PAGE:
One thing to note is that your husband has a high Gleason score with a fairly low PSA, which isn't that common. So you won't get many stories of men like that. To see a wider range of Gleason 9s, don't do the PSA pulldown on yananow. My guy is also high Gleason, low PSA though he's not on yananow. I like the site because you get to see what daily lives are like for men with PCa and their partners.

1. Click on Please Enter Here

2. Click on Survivor Stories

3. Click on Contributor Stories and use the pulldowns to choose age Gleason grades, PSA, etc.

After a while you do stop thinking about survival stats . . . sort of. Our current supervising oncologist asked my husband immediately: "Do you have your affairs in order?" Holy moley! Then he said: "One to three years." Yikes. We're in the third year with this onc now, going into the seven-year stretch. Given that, my husband, age 76, took a 30-mile bike ride in the heat yesterday and just finished 10!!!! cycles of chemo five weeks ago and is stable. So take that Famous Oncologist!

Oh, one other thing that affects current survival stats: They're retrospective based on older treatments. My guy had an approximately 5-year expiration date when he started, but that was based on previous treatments without the combos, timing, and drugs that have come online since. His 7th anniversary of dx is Nov, 2020. (I do have to say trouble started in year 5 in his case so the original urologist who threw that number out at the beginning was in the ballpark.) It's a slog but not all the time. We've had fabulous experiences in the last almost seven years, though right now kinda sucks. You're in one of the first innings when just hearing the diagnosis is a blow, then the research, doctor visits, plus Covid--pretty tough. I feel for you both. I wish you both a long, meaningful life ahead. The guys on HU are the greatest--so informed and supportive.

timotur in reply to spouse21

Agree about, it allows one to search based on multiple criteria such as Gleason score and stage, and it helped me early on in choosing the right treatment (Brachy).

Almost 7 years later. Bicalmaute, zytiga, xtandi, and now taxotere!

6.5 yrs ago..Gleason 9, PSA 10.5 DX..told maybe 3-6 months... Neuroendocrine carcinoma differentiation..the beast of Prostate Cancer Diagnosis... currently in Durable Clinical Remission NED.. unprecedented... Immunotheraphy checkpoint inhibitors Blockade...saving my life when all hope lost... never give up hope, alot of treatment options for us all..not Cure, but certainly to prolong our lives till the next best thing comes along...nobody knows our expiration date, it's up to our for each blessed day we are given.

Watch out for Doctors that answer the life expectancy question too quickly. I only asked that question once. I was quickly given a number without him saying anything about how it could be longer with aggressive treatment, what his plan would be to beat that number, etc. I never went back to him again.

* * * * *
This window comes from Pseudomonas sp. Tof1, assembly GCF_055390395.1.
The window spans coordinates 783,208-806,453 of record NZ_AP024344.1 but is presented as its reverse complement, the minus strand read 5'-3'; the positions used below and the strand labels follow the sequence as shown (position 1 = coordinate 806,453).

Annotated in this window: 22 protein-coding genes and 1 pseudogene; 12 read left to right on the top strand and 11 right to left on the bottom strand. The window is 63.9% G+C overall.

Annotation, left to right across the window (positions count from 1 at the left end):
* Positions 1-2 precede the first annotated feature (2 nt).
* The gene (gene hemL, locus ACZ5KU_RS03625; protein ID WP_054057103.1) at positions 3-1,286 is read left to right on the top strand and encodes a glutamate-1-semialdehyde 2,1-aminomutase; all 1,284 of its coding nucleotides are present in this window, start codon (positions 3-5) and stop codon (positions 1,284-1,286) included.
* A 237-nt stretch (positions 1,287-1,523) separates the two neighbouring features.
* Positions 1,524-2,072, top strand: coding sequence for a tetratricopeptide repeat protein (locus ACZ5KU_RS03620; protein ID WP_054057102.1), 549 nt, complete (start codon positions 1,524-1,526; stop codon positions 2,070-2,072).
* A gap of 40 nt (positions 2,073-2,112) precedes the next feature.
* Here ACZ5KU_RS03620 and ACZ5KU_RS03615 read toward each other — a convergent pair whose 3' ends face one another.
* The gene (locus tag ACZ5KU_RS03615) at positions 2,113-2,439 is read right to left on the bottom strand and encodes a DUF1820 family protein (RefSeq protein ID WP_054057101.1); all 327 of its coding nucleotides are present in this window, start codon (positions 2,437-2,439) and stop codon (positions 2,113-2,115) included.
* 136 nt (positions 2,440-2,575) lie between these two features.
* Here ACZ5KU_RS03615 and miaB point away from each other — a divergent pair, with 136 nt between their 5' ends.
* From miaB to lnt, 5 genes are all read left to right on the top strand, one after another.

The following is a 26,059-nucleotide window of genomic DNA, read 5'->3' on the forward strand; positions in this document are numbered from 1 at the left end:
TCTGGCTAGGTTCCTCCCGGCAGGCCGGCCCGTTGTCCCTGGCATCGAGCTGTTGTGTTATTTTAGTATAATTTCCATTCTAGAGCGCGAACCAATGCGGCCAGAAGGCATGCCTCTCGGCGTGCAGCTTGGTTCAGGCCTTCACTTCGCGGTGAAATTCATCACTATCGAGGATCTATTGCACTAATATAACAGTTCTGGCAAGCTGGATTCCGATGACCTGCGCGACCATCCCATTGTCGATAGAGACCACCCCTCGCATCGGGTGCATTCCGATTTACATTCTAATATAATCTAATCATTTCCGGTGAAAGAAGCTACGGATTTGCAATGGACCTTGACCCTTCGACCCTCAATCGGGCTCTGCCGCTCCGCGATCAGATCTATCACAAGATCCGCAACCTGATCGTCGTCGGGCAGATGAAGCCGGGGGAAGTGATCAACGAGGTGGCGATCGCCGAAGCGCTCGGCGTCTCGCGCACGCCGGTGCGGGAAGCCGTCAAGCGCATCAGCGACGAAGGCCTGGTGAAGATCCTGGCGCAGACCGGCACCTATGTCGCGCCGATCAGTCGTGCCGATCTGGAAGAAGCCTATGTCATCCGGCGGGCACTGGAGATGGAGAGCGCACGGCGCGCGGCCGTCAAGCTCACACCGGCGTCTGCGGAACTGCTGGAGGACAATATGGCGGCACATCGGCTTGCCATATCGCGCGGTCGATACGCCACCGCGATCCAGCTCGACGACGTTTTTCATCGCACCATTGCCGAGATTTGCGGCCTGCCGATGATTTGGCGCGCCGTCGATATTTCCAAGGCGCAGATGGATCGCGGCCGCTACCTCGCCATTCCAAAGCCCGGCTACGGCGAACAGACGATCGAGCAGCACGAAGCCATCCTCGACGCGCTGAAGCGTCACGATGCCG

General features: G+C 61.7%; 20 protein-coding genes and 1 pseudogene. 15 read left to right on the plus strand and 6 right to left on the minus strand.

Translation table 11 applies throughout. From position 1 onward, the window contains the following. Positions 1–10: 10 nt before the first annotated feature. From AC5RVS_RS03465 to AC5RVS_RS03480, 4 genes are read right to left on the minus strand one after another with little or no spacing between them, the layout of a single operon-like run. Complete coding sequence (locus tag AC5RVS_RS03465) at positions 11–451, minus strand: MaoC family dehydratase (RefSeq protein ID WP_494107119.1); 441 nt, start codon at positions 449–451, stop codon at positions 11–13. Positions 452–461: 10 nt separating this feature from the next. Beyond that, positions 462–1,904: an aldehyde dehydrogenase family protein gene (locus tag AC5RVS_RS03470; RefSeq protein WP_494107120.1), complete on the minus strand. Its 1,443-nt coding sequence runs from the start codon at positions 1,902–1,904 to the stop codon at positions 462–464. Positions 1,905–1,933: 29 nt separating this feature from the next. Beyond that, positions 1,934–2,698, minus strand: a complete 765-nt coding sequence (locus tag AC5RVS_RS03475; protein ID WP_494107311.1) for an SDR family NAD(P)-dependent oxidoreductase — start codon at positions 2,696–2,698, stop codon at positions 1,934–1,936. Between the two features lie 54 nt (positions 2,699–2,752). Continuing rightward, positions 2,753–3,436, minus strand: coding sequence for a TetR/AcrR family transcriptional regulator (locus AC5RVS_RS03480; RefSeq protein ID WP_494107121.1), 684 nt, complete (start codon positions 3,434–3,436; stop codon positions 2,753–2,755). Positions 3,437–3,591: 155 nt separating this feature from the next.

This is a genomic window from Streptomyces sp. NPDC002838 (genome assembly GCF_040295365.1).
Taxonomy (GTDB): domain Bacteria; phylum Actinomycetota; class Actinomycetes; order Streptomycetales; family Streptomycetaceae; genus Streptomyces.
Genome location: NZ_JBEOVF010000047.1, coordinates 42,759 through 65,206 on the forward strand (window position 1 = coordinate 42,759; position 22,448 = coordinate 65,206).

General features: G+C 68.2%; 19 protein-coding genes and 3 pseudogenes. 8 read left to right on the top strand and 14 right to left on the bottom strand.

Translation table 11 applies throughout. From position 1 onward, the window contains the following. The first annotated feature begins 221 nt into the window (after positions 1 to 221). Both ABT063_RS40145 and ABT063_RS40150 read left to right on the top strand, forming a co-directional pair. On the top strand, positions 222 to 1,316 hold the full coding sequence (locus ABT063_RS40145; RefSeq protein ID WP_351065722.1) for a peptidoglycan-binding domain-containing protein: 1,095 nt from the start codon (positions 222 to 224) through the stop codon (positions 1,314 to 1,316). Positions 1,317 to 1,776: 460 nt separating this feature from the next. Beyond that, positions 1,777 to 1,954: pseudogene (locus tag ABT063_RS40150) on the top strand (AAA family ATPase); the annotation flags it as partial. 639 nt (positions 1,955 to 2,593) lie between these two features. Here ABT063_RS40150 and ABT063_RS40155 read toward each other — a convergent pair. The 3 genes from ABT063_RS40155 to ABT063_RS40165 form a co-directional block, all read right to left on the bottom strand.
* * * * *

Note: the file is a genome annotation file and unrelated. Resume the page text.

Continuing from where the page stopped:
Since then I will NEVER ask any Dr that question again. I kiss my wife goodnight every night and every morning that I wake up is a new day for me 😀

Lettuce231 in reply to Joes-dad

Hi Bob,

I had the same experience as you, I thank god for every day and I feel very appreciative of what I have in my life too.

My wife gets kissed wether she likes it or not and so does my dog 😚😚😚😚😚


I often celebrate that I woke up for the entire day. Especially if there is minimal or no pain, that's automatically a good day.

My experience with my doctor talking about life expectancy was me going through every treatment and what was going to happen after each one stopped working. Then me falling into despair and bawling after I got myself into hospice.

After I left the appointment I remember thinking "Look at what you just did in there! You idiot!" That was a really good lesson for me.

Funny that how long do I have to live is the first thing that comes to most of our minds. For me it lead to depression. Then I woke up one day and from out of the blue I realized its wasnt the length of life that mattered, but the quality that I would live it. So I go about my day finding gratitude in what i see, and especially loving my family. They enjoy watching this old fart get all soapy with tears in his eyes just because i got to see them.

Besides, as nice as it is here I've been told it's way better on the other side. Either way, im good!

Nobody can give accurate estimate of length of survival without extensive details of all features, parameters, manifestations and biomarker levels.

Even after a thorough analysis, exact length can not be provided but most mPCa people are likely to live from 3 years to 15 years. A small number have lived more than 15 years..even up to 27 years.